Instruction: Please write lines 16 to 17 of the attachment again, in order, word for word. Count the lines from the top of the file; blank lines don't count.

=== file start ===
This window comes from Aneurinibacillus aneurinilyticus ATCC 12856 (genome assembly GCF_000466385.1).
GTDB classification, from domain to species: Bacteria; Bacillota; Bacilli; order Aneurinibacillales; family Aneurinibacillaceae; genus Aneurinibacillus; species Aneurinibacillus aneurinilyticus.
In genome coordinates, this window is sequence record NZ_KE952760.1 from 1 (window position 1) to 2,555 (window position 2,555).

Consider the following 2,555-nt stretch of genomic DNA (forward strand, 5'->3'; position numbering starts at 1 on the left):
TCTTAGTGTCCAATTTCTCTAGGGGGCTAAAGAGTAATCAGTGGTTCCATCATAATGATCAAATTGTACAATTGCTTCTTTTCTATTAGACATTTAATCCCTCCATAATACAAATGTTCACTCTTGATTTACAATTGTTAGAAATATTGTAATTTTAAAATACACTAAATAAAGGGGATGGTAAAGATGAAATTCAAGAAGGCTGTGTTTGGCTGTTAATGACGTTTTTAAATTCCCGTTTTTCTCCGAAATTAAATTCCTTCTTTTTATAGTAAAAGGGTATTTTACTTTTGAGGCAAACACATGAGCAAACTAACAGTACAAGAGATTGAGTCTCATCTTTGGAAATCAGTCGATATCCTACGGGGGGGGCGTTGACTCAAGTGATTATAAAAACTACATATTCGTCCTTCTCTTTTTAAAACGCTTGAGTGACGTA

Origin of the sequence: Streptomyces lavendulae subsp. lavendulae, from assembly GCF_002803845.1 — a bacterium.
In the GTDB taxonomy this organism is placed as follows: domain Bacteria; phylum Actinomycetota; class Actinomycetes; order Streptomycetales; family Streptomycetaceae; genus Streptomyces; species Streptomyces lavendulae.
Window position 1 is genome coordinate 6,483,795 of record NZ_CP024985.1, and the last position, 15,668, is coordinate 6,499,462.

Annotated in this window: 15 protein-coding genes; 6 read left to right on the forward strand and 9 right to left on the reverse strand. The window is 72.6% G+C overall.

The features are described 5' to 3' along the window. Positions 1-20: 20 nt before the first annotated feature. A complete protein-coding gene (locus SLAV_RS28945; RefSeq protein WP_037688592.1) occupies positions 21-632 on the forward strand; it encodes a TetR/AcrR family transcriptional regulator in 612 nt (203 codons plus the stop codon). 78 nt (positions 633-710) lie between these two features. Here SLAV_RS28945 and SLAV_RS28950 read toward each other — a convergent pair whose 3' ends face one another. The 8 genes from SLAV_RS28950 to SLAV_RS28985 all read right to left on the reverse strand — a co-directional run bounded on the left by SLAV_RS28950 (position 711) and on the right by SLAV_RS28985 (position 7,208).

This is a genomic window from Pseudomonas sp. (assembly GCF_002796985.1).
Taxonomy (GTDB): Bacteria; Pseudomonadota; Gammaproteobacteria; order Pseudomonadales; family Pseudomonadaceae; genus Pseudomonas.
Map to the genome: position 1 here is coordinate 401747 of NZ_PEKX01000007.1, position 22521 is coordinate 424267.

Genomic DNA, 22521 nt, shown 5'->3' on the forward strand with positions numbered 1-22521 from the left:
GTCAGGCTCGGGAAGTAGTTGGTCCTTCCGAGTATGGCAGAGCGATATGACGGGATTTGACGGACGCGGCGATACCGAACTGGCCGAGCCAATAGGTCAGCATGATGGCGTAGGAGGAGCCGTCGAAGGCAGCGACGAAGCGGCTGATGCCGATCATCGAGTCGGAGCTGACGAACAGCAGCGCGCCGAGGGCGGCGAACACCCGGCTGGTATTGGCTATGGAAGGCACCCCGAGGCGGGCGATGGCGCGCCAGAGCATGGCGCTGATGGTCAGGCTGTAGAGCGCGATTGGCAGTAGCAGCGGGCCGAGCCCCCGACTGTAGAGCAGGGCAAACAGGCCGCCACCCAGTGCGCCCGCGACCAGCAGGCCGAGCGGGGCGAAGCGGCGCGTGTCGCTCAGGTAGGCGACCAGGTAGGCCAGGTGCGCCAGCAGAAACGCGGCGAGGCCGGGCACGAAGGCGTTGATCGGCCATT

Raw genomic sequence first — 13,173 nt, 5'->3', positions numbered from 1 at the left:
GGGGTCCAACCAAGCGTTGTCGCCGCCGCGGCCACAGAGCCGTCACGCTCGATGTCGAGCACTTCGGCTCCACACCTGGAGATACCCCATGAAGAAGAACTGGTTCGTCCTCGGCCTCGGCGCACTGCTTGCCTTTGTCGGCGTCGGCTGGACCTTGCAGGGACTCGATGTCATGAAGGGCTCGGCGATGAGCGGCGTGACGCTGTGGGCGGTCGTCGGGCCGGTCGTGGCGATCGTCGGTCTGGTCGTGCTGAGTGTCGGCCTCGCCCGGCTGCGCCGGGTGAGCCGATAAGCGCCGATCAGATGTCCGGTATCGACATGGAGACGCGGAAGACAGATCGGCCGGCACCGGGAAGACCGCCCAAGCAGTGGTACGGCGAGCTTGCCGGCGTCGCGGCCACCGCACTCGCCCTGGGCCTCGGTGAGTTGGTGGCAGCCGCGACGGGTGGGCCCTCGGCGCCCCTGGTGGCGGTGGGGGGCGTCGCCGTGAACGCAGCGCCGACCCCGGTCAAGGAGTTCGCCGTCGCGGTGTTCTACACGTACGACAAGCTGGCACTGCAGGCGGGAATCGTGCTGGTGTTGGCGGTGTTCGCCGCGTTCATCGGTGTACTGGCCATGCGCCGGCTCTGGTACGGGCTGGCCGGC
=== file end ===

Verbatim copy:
Raw genomic sequence first — 13,173 nt, 5'->3', positions numbered from 1 at the left:
GGGGTCCAACCAAGCGTTGTCGCCGCCGCGGCCACAGAGCCGTCACGCTCGATGTCGAGCACTTCGGCTCCACACCTGGAGATACCCCATGAAGAAGAACTGGTTCGTCCTCGGCCTCGGCGCACTGCTTGCCTTTGTCGGCGTCGGCTGGACCTTGCAGGGACTCGATGTCATGAAGGGCTCGGCGATGAGCGGCGTGACGCTGTGGGCGGTCGTCGGGCCGGTCGTGGCGATCGTCGGTCTGGTCGTGCTGAGTGTCGGCCTCGCCCGGCTGCGCCGGGTGAGCCGATAAGCGCCGATCAGATGTCCGGTATCGACATGGAGACGCGGAAGACAGATCGGCCGGCACCGGGAAGACCGCCCAAGCAGTGGTACGGCGAGCTTGCCGGCGTCGCGGCCACCGCACTCGCCCTGGGCCTCGGTGAGTTGGTGGCAGCCGCGACGGGTGGGCCCTCGGCGCCCCTGGTGGCGGTGGGGGGCGTCGCCGTGAACGCAGCGCCGACCCCGGTCAAGGAGTTCGCCGTCGCGGTGTTCTACACGTACGACAAGCTGGCACTGCAGGCGGGAATCGTGCTGGTGTTGGCGGTGTTCGCCGCGTTCATCGGTGTACTGGCCATGCGCCGGCTCTGGTACGGGCTGGCCGGC